Knowing me knowing you
Topic modeling is essentially a statistical technique to uncover the hidden subjects, or topics, that occur in a collection of documents. The method is completely unsupervised and the learning is performed based on subtle co-occurrences of words in a documents. Due to the large number of possible combinations, the algorithm takes into account the patterns presented in the corpus and tries to generalize these patterns, clustering them into a set of groups, or topics.
The most used technique for topic modelling is Latent Dirichelet Allocation (LDA). In this model we assume that the observations are explained by a set of topics (unobserved) groups that explains the observed data – thus the latent designation. This class of models are called generative in a sense that we assume the latent variables to be sufficient to generate the data.
In our case observations are words in documents (dating profile descriptions – see previous blog entry), and we assume that each document is a mixture of a number of topics (set initially) and that each word’s creation is attributable to one of the document’s topics.
The topic modeling can be expressed as:
where P is the probability of a given word W being generated by a stochastic process originated in the distribution. The term θi is the word distribution for topic k, and z_ij is the topic for the jth word in document i, and wij is the specific word. The parameters α and β are the priors on document and word distributions in the bayesian framework.
So we have two distributions: words distribution to topic, φ, and topic distribution for document, θ. Noticed that a document is in general generated by more than one topic.
After some cleaning and stematization of the text we end up with a vocabulary size of 8734 words. Since most words are not informative – they are too common or too rare – we introduce two cutoffs: at word frequency below 5 and higher than 80 ending with a vocabulary of 2743.
The model was trained using Gibbs sampling with 1000 iterations and K=10 topics using the R package “lda”.
After convergence, we got two dataframes, one for θ and other for φ, containing the membership of each user profile with respect to the 10 topics considered. The results can be visualized in this link on a interactive visualization dashboard.
Is it useful?
Now that we have clustered the profiles into 10 topics, the question is: how do we know they have any meaning? To answer this question, I created a model that fits the topic membership of each profile to several personality scores, obtained from the answers on Q&A in the dating website. We used a Random Forest algorithm with some caution to avoid overfitting. The results were impressive.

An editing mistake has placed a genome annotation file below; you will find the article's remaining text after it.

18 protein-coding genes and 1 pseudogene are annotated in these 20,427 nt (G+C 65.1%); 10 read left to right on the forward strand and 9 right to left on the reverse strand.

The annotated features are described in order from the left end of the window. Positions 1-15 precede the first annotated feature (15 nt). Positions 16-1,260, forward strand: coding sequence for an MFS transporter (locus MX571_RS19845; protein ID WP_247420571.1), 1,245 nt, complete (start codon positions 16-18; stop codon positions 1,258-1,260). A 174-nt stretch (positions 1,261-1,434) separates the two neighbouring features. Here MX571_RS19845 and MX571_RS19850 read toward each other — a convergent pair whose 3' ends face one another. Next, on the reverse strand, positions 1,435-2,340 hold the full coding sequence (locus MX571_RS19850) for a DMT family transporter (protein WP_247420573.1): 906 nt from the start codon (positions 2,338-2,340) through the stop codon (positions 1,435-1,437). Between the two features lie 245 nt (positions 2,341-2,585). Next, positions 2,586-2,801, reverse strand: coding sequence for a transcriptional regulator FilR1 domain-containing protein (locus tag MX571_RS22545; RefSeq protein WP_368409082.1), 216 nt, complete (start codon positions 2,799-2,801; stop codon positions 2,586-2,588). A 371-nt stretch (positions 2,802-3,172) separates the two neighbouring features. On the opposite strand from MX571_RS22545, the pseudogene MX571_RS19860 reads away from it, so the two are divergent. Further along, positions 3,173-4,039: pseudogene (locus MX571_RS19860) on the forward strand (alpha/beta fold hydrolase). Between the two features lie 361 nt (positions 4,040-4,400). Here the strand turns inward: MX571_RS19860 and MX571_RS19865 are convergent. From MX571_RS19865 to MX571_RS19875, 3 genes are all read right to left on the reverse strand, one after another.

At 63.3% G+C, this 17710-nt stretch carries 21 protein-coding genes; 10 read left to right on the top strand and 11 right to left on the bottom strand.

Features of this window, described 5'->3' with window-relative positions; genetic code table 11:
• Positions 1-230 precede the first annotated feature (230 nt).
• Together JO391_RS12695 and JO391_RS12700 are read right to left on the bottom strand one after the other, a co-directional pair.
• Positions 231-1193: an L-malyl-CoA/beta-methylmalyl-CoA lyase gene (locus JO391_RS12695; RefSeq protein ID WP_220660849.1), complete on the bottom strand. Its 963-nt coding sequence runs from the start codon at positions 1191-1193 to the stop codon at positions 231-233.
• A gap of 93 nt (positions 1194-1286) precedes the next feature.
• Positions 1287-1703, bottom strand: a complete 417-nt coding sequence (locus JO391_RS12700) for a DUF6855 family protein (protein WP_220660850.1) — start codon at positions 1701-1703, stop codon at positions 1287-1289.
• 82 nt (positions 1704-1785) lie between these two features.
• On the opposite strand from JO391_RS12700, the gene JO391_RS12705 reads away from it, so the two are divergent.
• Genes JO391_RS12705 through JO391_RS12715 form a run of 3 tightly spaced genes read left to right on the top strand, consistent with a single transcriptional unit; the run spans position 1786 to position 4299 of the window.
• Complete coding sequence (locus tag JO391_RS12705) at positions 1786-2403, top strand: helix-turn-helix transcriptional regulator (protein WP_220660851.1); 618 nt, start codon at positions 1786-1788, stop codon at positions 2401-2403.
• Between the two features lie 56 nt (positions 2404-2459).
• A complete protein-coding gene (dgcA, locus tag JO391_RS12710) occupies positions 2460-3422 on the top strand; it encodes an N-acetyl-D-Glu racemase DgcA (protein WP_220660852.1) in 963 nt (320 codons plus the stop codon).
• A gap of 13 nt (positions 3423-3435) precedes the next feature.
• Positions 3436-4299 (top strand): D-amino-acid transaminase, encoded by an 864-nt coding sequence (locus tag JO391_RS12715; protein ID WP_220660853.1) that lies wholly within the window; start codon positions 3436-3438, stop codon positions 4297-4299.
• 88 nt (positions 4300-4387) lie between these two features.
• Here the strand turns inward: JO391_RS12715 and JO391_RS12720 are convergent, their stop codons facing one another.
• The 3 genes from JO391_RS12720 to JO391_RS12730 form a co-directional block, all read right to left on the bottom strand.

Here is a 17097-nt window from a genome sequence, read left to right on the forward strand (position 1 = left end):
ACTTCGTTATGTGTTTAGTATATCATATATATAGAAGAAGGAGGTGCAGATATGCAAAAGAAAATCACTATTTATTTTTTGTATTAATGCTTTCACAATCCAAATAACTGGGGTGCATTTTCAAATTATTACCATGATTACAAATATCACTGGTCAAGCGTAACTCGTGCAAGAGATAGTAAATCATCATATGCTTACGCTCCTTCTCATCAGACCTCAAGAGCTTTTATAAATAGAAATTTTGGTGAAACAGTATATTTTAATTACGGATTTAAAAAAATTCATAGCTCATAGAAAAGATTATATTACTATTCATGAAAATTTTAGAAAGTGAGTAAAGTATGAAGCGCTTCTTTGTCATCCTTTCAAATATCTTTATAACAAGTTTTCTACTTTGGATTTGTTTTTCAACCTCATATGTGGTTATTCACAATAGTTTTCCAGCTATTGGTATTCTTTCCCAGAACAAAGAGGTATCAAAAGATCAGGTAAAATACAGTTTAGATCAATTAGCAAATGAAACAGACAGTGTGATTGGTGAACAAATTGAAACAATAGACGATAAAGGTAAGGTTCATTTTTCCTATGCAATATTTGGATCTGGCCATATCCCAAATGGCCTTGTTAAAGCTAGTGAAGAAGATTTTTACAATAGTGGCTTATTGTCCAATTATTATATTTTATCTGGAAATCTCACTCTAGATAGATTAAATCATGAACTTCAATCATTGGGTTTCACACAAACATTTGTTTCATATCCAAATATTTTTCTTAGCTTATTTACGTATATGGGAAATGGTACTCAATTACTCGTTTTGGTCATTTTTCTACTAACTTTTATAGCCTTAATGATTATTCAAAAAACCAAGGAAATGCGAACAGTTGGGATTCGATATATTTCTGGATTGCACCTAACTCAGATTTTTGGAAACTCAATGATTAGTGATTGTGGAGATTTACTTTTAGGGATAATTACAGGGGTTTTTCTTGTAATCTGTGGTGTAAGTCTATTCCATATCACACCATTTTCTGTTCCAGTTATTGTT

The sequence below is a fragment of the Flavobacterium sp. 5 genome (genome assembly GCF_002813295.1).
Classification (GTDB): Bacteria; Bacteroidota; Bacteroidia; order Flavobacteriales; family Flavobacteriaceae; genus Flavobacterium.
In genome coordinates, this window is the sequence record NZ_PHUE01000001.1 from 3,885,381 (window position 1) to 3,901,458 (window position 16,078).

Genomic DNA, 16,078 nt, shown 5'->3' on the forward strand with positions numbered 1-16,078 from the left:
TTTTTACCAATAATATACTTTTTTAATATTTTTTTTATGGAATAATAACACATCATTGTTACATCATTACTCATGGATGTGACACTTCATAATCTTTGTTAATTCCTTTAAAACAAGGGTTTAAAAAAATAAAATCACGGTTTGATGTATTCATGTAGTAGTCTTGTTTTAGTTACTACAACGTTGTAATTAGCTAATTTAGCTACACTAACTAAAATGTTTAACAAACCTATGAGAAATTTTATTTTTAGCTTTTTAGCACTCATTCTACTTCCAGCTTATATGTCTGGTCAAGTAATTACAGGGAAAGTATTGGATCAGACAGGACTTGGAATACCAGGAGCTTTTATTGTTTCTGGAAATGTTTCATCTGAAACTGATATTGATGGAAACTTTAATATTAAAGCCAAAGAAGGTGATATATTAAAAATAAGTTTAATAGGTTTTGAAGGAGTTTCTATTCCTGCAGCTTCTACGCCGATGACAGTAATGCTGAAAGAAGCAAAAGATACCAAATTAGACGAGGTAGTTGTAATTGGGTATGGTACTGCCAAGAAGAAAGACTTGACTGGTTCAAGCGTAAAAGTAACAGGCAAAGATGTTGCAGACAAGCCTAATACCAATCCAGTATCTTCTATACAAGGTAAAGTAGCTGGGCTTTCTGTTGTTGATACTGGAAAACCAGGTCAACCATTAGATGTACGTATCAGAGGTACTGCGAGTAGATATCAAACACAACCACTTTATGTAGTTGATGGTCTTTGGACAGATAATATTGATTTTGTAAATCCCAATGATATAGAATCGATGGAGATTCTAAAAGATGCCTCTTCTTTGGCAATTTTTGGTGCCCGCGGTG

Next figure presents the predicted versus real score on “love driven” personality component (note that only o fraction of the profiles have a sufficiently large number of answers to get an estimate of this personality trait). Colours indicate the type of relationship users are looking for – I only consider female users. Essentially the algorithm can predict how love driven you are based on the description you made of yourself… Now, that’s something I wouldn’t expect, at least with this level of accuracy.
I’m currently working on the approach by Salakhutdinov and Hinton with Deep Belief Networks and see how it compares with LDA.
Next, I used a self organised map (SOM) to cluster the different profiles into a visual and topological meaningful way. Each colour region is a cluster formed by semantic similar profiles.
Next figure is a semantic fingerprint obtained for a specific profile. The red points are semantic features that this user dislike, the green points the semantic features the user considers important. Note that each cell in the graph has a meaning, so that you can know precisely which components do you match or not. This is a visual match algorithm that is much richer than keyword matching – by selecting (deselecting) a specific cell you can fine tune your search.
Note that in this vectorial version of the profiles, user are allowed to query by words or desired personality traits, something like “Profile X + love driven – arrogant”.
Next posts I will consider images and multimodal learning combining text and images (profile photos) in the semantic search.